LONDON: Prime Minister Boris Johnson has denied lying to the Queen over the advice he gave her over the five-week suspension of Parliament.The prime minister was speaking after Scotland’s highest civil court ruled on Wednesday the shutdown was unlawful.
Asked whether he had lied to the monarch about his reasons for the suspension, he replied: “Absolutely not.” He added: “The High Court in England plainly agrees with us, but the Supreme Court will have to decide.”
The power to suspend – or prorogue – Parliament lies with the Queen, who conventionally acts on the advice of the prime minister, the BBC has reported.
Labour has said it is “more important than ever” that Parliament is recalled after the government published its no-deal Brexit assessment. The Yellowhammer document – published on Wednesday after MPs forced its release – warned of food and fuel shortages in a no-deal scenario.
But Mr Johnson insisted the UK “will be ready” to leave the EU by the current 31 October deadline without an agreement “if we have to. What you’re looking at here is just the sensible preparations – the worst-case scenario – that you’d expect any government to do,” he said.
The current five-week suspension of Parliament started in the early hours of Tuesday, and MPs are not scheduled to return until 14 October. In a unanimous ruling, the Court of Session said Mr Johnson’s decision to order the suspension was motivated by the “improper purpose of stymieing Parliament”.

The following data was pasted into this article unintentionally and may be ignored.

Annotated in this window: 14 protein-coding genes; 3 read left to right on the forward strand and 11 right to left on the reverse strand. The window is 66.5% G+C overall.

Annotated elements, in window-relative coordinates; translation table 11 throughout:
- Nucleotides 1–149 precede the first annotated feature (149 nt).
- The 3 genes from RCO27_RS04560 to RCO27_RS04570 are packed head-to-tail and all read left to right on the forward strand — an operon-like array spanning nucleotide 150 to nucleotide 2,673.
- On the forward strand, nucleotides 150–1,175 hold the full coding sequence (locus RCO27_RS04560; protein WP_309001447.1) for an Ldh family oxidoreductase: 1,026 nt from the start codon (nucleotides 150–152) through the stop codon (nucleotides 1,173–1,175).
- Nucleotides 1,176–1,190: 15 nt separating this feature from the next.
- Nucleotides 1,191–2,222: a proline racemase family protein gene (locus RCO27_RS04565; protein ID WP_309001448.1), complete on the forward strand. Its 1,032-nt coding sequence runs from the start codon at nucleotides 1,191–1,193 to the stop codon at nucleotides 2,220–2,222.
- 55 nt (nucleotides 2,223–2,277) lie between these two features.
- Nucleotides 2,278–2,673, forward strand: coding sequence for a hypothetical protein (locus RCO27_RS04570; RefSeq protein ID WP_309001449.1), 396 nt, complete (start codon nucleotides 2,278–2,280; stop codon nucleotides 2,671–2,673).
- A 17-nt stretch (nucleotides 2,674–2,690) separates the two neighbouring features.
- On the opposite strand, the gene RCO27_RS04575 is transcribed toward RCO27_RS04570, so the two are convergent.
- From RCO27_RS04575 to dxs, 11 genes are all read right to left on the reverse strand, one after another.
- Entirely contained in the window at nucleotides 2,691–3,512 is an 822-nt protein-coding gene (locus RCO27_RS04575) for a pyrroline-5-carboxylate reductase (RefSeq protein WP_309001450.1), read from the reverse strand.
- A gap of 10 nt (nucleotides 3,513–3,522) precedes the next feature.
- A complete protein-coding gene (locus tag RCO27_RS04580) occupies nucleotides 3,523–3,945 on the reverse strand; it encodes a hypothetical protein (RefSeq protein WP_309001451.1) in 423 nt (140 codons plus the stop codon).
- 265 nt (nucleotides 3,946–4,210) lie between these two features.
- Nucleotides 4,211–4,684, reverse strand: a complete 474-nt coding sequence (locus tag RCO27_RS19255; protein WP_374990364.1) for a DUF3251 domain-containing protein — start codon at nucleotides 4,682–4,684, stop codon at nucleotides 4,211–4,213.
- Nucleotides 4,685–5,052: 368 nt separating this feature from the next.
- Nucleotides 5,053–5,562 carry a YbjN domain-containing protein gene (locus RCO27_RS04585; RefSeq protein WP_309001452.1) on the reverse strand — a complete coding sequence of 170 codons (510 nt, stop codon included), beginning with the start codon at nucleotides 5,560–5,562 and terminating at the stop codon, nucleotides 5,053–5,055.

Mr Johnson has suggested it was “nonsense” to suggest the move was an attempt to undermine democracy, insisting it is normal practice for a new PM.
Labour has said it is “more important than ever” that Parliament is recalled after the government published its no-deal Brexit assessment. Shadow Brexit secretary Sir Keir Starmer said the Yellowhammer document confirms there are “severe risks” if the UK leaves the EU without a deal.
MPs forced the government to release the file before Parliament was prorogued – or suspended – on Tuesday. Defence Secretary Ben Wallace said the government was mitigating the risks.
He told BBC Radio 4’s Today programme the planning document only showed what might happen “if the government didn’t do anything about it”.
But he added “lots of measures” were being taken to reduce risks, and the chancellor had “opened his chequebook” for greater no-deal spending. The planning file was a “living document” and an updated version would be published in due course, he said.